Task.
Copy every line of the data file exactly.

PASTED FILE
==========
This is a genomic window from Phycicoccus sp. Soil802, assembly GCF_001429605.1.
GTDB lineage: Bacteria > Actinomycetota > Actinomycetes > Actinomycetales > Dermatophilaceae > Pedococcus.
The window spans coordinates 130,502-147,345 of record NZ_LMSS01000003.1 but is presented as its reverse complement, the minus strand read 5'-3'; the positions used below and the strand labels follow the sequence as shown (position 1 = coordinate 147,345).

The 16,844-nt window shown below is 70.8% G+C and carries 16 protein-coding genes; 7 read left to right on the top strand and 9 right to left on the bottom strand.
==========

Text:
This is a genomic window from Phycicoccus sp. Soil802, assembly GCF_001429605.1.
GTDB lineage: Bacteria > Actinomycetota > Actinomycetes > Actinomycetales > Dermatophilaceae > Pedococcus.
The window spans coordinates 130,502-147,345 of record NZ_LMSS01000003.1 but is presented as its reverse complement, the minus strand read 5'-3'; the positions used below and the strand labels follow the sequence as shown (position 1 = coordinate 147,345).

The 16,844-nt window shown below is 70.8% G+C and carries 16 protein-coding genes; 7 read left to right on the top strand and 9 right to left on the bottom strand.